Slowly and somewhat steadily our large projects for the summer are getting completed. The weather has caused a lot of delays. (Painting is difficult to do well in the rain!) The gallery and the house are now completely repainted. The last of the major special works are 1) getting the barns repainted and 2) replacing the two most deteriorated posts which support the haymow and the barn above it.
I have the lower level of the barn cleaned out. The hay is nearly gone above the two weaken posts. The sheep are out of the barn during the day. In short we are ready to jack up the main beam in the barn and get to work replacing the posts. All we need now is the concrete contractor to show up and start work.
The barn painting history is an entirely different tale. On the first of June, Gary, from Roberts Brothers Painters called us. He would be there the next day to power wash the barns in preparation for painting. He arrived as promised and spent the day meticulously washing the main barn and the metal machine shed. The barn was in need of paint when we purchased the farm in 1983. Another 32 years of exposure to all types of weather made the barn even more paint free. However, once Gary got to work it was amazing how much paint (and dirt) came free. Here is Gary and his equipment beginning work on the southeast end of the barn.
On the eight of June we had appointments in Green Bay. We left early in the morning and returned in early afternoon, ahead of a dark and menacing storm front. Much to our surprise on our arrival home we found a large crew painting both the barn and metal shed. It was nearly finished! The crew stopped work early, recognizing the intensity of the on-coming storm. Within an hour we were drenched by .6 inches of rain in 15 minutes. Most of the paint was dry enough to withstand the rain. The exception was the west and south sides of the metal shed. It would need an extra coat. The next morning the crew returned and the job was finished within another half a day.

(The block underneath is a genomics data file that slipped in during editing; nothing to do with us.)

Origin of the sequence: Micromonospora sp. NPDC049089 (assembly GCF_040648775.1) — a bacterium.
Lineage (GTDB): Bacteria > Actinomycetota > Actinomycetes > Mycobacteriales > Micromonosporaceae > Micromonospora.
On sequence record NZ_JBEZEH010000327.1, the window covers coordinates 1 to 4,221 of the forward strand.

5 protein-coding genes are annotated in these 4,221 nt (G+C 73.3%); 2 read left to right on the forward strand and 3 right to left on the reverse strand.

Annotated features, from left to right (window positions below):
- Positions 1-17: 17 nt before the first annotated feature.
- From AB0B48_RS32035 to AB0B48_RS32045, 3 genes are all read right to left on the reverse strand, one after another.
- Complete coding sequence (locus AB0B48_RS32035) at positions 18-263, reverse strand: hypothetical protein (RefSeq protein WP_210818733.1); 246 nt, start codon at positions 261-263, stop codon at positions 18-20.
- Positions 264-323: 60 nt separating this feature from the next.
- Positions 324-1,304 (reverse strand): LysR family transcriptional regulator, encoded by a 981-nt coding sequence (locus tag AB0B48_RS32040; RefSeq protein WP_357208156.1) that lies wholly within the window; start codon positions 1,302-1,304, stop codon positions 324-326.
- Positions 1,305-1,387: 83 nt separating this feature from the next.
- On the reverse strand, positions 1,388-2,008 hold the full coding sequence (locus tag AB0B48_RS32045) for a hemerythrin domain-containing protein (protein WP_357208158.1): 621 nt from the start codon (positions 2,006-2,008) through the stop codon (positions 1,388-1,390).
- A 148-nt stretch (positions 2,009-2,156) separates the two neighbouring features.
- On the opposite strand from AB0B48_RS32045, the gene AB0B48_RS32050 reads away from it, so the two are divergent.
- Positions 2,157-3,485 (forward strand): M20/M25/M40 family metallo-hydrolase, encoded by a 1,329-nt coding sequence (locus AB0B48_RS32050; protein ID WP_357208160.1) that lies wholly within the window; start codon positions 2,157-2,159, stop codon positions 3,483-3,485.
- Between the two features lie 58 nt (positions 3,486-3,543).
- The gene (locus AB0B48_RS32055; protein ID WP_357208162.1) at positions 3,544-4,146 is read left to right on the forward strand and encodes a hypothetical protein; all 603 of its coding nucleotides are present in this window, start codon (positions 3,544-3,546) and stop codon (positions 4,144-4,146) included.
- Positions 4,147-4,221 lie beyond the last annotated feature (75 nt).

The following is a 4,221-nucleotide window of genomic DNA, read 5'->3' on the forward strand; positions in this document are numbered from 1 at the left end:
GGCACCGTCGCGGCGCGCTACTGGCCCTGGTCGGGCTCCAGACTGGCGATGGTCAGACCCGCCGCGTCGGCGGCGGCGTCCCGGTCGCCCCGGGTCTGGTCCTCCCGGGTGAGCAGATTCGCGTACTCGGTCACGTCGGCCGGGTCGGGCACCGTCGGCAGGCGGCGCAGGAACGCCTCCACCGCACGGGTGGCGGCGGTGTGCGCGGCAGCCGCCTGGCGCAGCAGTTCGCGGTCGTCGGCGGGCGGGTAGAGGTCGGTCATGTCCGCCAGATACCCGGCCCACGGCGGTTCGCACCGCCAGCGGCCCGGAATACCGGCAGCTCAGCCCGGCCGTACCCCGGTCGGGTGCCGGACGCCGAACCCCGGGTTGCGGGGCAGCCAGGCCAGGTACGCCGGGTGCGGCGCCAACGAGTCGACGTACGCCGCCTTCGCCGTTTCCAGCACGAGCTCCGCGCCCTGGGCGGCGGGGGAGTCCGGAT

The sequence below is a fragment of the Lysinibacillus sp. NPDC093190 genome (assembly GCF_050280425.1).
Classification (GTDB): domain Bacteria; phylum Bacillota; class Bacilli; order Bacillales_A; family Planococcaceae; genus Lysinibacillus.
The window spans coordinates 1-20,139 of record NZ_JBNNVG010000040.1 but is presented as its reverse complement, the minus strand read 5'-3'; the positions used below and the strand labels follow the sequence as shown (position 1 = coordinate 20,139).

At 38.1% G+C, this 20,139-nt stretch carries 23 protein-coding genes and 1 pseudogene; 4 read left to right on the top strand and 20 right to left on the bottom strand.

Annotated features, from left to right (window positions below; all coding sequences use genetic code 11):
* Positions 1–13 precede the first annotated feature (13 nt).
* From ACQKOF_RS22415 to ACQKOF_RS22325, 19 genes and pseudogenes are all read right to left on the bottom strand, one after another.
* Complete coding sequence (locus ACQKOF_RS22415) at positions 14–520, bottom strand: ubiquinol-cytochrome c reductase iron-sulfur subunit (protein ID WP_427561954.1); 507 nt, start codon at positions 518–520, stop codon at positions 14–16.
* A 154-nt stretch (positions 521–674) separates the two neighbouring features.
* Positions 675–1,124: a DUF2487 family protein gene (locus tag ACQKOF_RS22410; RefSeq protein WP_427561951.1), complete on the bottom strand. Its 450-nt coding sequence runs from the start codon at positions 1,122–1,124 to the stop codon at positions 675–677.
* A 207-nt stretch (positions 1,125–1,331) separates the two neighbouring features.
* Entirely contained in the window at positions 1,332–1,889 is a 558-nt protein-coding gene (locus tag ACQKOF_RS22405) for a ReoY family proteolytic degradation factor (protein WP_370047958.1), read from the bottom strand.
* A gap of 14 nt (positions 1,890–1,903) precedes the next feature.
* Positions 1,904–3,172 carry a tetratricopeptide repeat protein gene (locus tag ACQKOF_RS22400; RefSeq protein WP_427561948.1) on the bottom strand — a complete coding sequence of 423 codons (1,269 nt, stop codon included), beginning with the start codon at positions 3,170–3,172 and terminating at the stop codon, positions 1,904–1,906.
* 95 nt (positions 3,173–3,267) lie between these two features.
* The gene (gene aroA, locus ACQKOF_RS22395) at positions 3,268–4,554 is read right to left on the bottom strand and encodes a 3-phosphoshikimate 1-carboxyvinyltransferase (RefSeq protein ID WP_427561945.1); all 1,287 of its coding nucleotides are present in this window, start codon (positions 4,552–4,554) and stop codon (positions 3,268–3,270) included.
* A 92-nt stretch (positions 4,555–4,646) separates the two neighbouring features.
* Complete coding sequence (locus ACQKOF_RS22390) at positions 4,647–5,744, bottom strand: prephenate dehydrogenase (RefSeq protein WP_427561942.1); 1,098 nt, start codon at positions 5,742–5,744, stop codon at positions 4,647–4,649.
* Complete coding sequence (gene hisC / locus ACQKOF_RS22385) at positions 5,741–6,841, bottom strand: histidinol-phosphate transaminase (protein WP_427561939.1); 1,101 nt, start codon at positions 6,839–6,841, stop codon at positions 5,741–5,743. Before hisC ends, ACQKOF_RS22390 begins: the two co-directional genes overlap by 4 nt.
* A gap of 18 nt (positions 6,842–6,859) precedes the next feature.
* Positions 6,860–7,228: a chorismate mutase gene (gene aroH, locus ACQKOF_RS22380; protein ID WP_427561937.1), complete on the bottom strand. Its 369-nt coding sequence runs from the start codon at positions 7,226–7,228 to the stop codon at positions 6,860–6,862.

The operation had lots of local spectators. It was obvious that the sheep were aware of the trucks and compressors around the barn, even though the flock was in the third pasture, nearly a quarter of a mile away. They spent more time watching than grazing. We have had at least one Whitetailed Deer fawn born close to the barns. We spotted the fawn and doe early on May 30th in a pouring rain. The fawn was only hours old. Since then the two have been all over the place. The day of the washing mom was in the maple grove next to the barns. I suspect the fawn was close by. Mom kept watch all day.
We have had sufficient warmth and sun that the paint is now dry everywhere. Here are the results. The appearance of the barns is totally changed. We are pleased with the job and with the way things look. Hopefully it will stand the test of time.